Intensive Farming: The Master of All Problems
Updated: Jul 12, 2020
Intensive Farming, as a term requires no explanation; it is the problem and solution in itself. The practice of intensive farming is characterised by higher yields wrested from plants, animals and the earth motivated by the desire for a product for less money. Appeared for the first time in 1950’s, in USA, intensive farming continued to develop and appear in Europe and India in the 60s. Increased profitability of producers, lowering the costs of consumers followers of economic liberalism got blinded and fell in love with this new production system. Yes, money is the objective and it’s sad that much of it goes to funnelling into the hands of very few. But keeping it aside, one of the troubling disadvantages of this method of farming is undoubtedly on the environment and more specifically it’s shocking contributions to the climate change.
The horrifying statistics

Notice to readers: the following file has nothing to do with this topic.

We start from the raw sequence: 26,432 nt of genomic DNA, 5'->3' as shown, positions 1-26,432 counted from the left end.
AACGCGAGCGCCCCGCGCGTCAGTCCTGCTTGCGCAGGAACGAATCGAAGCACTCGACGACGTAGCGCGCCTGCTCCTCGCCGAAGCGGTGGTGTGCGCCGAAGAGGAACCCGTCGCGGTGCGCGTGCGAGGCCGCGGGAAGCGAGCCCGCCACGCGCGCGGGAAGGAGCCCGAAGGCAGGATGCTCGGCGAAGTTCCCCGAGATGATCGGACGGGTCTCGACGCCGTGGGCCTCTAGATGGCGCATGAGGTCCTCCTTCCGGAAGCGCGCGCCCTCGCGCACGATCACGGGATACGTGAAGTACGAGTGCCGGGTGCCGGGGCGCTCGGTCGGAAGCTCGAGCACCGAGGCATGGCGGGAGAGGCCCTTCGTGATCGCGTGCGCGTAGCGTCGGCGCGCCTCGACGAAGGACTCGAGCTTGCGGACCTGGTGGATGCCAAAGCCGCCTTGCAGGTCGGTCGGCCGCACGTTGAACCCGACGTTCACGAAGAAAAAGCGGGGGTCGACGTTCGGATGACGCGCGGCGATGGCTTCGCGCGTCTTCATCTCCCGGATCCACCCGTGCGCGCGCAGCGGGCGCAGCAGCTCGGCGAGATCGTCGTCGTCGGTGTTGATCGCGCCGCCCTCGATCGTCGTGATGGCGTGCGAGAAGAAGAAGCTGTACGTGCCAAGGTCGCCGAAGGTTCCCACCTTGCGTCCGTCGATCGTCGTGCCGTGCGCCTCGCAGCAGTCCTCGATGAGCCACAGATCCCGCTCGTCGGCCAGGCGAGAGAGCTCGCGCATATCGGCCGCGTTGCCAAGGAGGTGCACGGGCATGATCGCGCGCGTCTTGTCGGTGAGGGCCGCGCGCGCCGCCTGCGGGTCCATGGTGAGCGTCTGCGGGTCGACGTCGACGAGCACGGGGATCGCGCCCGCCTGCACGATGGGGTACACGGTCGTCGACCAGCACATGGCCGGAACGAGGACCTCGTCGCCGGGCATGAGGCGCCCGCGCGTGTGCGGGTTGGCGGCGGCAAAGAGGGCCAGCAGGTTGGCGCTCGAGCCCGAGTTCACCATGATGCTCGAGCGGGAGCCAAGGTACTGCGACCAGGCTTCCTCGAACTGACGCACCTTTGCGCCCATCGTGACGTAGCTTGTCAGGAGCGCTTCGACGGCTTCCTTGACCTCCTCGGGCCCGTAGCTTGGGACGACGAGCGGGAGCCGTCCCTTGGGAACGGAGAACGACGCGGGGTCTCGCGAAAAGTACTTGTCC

When it comes to agriculture sector, it has a key function to ensure global food security and increasing the food supply. The global impact of food alone on greenhouse emission is over a quarter to be precise 26%. Nearly half of the world’s habitable lands (excluding land and desserts) is used for agriculture. More than 70% of global freshwater withdrawals are used for the same purpose. 78% of global ocean and freshwater eutrophication is caused by agriculture. This overabundance because of the increased wash off of nitrates and phosphates from soils. Eutrophication generates another phenomenon that is dystrophication whereby the photosynthetic activity is reduced in the first metres under the surface, so oxygen becomes rare and living beings die. Expansion of agriculture has been one of humanity’s largest impacts on the environment. It’s influence and transformation of habitats is the greatest pressure: of the 28000 species evaluated to be threatened with extinction as listed on IUCN (International Union for Conversation of Nature) Red List, agriculture is mentioned as a threat to 24000 of them. The use of fertilisers like glyphosate rich Roundup is one of the major reasons the bees and other insects going extinct.